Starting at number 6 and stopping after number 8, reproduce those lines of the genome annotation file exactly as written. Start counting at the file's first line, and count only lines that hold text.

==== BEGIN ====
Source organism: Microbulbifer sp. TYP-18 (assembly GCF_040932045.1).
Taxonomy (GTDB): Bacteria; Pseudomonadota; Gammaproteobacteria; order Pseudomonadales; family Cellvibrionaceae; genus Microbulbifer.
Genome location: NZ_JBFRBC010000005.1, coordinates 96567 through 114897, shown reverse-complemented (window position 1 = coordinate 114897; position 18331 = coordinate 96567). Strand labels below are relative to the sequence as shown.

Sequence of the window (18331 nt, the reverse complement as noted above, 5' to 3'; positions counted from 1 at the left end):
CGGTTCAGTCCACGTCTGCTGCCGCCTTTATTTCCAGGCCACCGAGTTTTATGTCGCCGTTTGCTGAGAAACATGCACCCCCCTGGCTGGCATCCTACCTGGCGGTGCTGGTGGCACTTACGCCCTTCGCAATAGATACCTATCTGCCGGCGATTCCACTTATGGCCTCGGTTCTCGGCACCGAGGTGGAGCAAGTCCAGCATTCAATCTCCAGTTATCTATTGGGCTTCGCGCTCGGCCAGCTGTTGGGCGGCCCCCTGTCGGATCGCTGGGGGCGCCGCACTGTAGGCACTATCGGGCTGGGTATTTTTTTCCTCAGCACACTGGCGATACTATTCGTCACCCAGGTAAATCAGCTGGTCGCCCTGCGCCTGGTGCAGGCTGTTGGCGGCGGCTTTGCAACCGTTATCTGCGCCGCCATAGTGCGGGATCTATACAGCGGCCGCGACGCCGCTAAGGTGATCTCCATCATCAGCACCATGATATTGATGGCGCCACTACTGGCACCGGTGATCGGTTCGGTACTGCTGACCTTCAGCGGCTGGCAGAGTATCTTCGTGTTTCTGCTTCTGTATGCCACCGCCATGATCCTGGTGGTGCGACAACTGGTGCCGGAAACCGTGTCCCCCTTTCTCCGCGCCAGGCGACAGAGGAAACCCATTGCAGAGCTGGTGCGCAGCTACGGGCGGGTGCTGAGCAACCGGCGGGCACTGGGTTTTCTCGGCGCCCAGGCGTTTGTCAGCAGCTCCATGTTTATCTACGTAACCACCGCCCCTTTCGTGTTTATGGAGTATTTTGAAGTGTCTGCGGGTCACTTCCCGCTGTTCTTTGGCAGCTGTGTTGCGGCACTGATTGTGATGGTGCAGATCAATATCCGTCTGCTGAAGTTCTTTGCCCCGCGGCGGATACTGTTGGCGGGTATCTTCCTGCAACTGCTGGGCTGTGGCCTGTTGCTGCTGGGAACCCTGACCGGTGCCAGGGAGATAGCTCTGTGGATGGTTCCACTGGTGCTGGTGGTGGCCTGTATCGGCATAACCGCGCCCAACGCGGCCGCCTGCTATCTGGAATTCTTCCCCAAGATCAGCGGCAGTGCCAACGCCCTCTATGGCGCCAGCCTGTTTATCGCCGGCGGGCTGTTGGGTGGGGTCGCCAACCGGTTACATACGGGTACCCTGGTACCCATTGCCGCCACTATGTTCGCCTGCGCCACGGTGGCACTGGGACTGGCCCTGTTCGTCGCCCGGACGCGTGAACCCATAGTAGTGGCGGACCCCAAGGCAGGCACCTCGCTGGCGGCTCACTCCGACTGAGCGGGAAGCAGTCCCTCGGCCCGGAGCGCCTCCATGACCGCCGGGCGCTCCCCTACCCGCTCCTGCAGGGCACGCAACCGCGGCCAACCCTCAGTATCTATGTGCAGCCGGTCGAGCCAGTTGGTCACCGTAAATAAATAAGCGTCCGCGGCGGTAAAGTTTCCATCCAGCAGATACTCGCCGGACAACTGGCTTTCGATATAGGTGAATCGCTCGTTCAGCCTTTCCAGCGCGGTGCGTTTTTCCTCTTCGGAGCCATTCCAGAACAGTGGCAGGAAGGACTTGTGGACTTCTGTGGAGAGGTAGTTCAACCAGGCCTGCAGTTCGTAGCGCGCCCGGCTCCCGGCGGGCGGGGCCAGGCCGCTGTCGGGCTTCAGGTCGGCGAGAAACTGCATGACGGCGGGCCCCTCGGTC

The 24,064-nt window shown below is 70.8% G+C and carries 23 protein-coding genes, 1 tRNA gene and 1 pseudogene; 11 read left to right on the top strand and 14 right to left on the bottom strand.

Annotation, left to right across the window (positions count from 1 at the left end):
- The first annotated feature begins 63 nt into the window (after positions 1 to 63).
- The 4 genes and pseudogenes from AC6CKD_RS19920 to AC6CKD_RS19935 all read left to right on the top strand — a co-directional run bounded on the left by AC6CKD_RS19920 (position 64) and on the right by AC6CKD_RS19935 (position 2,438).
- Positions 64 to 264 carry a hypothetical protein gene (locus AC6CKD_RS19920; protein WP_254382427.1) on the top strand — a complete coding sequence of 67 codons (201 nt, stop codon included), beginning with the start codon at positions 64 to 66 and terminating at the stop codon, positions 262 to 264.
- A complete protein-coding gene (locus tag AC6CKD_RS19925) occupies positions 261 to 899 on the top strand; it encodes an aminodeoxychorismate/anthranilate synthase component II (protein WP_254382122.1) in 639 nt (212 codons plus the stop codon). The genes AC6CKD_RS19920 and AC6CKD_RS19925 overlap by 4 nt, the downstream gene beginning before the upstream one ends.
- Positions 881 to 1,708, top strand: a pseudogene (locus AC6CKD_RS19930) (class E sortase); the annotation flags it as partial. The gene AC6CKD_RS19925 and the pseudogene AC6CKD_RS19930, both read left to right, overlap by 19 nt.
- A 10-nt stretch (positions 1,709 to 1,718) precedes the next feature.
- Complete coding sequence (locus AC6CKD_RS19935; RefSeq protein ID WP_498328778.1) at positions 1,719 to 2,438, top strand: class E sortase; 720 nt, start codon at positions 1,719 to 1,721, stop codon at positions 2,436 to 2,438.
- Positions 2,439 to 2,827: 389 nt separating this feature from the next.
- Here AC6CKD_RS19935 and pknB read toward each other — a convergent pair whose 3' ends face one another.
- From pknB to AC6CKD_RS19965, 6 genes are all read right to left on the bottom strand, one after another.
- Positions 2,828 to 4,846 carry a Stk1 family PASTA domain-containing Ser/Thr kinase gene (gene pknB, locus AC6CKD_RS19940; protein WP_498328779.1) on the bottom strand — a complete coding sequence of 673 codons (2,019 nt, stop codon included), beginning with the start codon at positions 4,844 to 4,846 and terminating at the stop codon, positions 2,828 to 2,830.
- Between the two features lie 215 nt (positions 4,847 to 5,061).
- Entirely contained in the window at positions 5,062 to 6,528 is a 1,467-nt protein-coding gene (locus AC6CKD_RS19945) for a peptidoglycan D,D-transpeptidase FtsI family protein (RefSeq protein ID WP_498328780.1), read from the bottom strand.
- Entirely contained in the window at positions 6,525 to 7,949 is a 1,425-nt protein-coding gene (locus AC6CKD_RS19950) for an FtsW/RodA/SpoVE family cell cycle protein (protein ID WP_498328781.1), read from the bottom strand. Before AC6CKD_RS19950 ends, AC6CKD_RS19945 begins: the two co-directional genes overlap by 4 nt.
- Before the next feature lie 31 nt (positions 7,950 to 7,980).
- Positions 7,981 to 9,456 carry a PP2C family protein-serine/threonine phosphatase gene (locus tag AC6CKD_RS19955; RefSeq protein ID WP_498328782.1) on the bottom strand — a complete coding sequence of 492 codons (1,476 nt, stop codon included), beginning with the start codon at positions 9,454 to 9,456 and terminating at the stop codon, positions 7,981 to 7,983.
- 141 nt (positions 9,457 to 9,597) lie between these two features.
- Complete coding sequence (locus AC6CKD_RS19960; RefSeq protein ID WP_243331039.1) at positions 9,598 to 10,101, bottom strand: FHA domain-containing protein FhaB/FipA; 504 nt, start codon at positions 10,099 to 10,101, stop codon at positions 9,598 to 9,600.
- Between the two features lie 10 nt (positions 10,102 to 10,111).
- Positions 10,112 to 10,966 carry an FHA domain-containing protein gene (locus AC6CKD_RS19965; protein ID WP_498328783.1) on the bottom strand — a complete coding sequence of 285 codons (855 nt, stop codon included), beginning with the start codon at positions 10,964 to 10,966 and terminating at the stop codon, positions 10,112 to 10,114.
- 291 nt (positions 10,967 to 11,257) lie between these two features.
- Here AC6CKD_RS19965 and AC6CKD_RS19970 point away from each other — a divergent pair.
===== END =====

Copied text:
The 24,064-nt window shown below is 70.8% G+C and carries 23 protein-coding genes, 1 tRNA gene and 1 pseudogene; 11 read left to right on the top strand and 14 right to left on the bottom strand.

Annotation, left to right across the window (positions count from 1 at the left end):
- The first annotated feature begins 63 nt into the window (after positions 1 to 63).